Collapsed Cliff Causes Closure of a Montana State Park
Yikes! How scary would it be to see a boulder twice the size of an automobile coming your way?
It's unclear whether anyone was around to hear it. Regardless, we're pretty sure it DID make a sound. Fortunately, there were no injuries. Unfortunately, there is plenty of cleanup and further safety inspections to do.
Montana Fish, Wildlife and Parks tells us that the face of a sandstone cliff overlooking Pictograph Cave State Park just outside of Billings collapsed last week, sending boulders over the roadway and a hiking trail. FWP officials have closed the park indefinitely until they can repair the roadway and assess the potential for additional rock falls.
For those unfamiliar, Pictograph Cave State Park pays homage to the origins of human habitation in Montana. The Pictograph Cave site was designated as a National Historic Landmark in 1964, because of its archeological significance. Visitors can explore the mystery of this site and tour the visitor center. Prehistoric hunters who camped in Pictograph Cave left behind artifacts and over 100 pictographs, or rock paintings. The oldest rock art in the cave is over 2,000 years old.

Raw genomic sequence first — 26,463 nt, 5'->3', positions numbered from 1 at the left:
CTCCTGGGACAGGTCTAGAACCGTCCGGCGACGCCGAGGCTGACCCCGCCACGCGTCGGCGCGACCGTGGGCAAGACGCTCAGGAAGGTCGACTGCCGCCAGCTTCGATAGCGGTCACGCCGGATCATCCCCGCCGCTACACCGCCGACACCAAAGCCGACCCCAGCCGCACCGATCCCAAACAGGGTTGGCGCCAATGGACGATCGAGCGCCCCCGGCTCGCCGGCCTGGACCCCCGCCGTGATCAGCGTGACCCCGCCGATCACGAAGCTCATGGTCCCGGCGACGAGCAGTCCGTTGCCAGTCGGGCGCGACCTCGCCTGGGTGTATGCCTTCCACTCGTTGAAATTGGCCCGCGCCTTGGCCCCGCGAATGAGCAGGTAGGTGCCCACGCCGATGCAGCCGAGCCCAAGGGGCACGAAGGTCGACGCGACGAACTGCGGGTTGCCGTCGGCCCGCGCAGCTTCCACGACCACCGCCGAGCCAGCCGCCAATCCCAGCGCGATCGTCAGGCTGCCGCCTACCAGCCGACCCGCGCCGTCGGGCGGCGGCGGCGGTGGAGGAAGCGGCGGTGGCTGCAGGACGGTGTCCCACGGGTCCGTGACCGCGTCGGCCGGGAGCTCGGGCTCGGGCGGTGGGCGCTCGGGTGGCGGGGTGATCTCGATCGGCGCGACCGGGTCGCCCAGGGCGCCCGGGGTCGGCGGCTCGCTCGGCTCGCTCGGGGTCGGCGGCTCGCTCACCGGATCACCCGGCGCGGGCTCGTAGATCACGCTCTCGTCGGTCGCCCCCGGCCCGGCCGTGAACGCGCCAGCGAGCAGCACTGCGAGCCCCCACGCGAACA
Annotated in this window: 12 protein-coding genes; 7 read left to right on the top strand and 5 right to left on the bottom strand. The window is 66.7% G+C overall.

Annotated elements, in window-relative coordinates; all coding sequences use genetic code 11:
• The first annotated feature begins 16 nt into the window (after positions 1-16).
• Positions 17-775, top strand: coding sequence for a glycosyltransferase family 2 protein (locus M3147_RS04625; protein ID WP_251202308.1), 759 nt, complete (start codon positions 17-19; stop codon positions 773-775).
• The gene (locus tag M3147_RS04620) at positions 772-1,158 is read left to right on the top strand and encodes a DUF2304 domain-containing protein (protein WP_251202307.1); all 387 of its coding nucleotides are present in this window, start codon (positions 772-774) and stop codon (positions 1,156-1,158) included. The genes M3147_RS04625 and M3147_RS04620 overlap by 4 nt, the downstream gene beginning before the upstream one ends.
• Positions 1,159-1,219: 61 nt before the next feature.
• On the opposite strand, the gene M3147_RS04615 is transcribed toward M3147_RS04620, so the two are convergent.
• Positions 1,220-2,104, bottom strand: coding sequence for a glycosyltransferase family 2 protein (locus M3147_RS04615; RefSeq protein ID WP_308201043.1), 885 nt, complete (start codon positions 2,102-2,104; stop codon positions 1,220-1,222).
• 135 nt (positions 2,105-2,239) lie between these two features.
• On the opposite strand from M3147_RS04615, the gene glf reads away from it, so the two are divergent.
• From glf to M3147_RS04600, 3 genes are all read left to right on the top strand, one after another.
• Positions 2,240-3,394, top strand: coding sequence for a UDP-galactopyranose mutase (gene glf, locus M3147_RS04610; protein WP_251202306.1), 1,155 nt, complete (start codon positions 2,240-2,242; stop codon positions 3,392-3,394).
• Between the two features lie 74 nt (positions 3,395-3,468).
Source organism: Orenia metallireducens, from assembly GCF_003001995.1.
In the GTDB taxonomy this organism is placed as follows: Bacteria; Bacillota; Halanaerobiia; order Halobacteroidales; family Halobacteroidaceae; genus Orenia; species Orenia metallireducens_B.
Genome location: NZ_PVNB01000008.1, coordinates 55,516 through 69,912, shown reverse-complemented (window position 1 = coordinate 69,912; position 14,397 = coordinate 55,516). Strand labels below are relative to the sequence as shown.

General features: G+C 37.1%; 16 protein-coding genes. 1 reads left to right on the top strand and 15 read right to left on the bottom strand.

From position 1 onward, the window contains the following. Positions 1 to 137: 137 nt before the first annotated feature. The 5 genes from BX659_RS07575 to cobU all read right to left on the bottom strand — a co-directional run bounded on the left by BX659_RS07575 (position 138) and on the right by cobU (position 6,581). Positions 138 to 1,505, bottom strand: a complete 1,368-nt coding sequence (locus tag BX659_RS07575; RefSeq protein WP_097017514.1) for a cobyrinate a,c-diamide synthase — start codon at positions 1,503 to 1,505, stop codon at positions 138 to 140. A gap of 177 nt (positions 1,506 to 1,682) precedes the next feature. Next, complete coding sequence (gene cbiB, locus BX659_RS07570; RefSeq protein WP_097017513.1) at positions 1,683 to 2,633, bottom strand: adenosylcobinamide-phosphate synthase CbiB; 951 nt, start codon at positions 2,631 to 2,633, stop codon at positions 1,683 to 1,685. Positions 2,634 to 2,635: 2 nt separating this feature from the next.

Nobody was injured and no buildings were damaged by the cliff's collapse, which left boulders – ranging in size from a basketball to YES, twice as big as a car – strewn at the base of the 100-foot-tall cliff and across the park access road and a hiking trail. The roadway since has been cleared of rocks, but damage to the surface remains.
Geological engineers are assessing the potential for additional rockslides, which could cause damage or injury in the area. Until that work is done, the park will remain closed to the public.
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